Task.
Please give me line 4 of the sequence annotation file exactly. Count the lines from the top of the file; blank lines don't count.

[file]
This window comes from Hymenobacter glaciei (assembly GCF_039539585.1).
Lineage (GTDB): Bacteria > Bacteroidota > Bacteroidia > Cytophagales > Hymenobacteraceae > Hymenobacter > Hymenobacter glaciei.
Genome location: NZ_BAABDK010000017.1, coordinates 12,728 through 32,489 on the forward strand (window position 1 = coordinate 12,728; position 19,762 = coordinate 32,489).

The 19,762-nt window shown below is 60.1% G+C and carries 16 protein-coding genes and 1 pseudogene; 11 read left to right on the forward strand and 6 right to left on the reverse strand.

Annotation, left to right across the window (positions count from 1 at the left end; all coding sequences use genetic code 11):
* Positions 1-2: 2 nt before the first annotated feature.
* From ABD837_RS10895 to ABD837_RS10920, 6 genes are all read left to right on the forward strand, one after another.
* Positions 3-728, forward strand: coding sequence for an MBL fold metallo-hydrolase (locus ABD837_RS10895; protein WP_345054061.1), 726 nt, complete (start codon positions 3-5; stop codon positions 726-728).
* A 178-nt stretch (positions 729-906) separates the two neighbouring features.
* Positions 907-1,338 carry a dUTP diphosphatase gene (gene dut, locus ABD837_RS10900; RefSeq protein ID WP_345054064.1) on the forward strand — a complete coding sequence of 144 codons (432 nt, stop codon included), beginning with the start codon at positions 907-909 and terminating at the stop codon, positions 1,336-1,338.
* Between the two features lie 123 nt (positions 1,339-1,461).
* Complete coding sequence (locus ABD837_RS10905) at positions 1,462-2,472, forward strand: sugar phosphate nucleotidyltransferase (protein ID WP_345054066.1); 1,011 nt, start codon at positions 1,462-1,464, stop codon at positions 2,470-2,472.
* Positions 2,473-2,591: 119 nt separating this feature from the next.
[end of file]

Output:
The 19,762-nt window shown below is 60.1% G+C and carries 16 protein-coding genes and 1 pseudogene; 11 read left to right on the forward strand and 6 right to left on the reverse strand.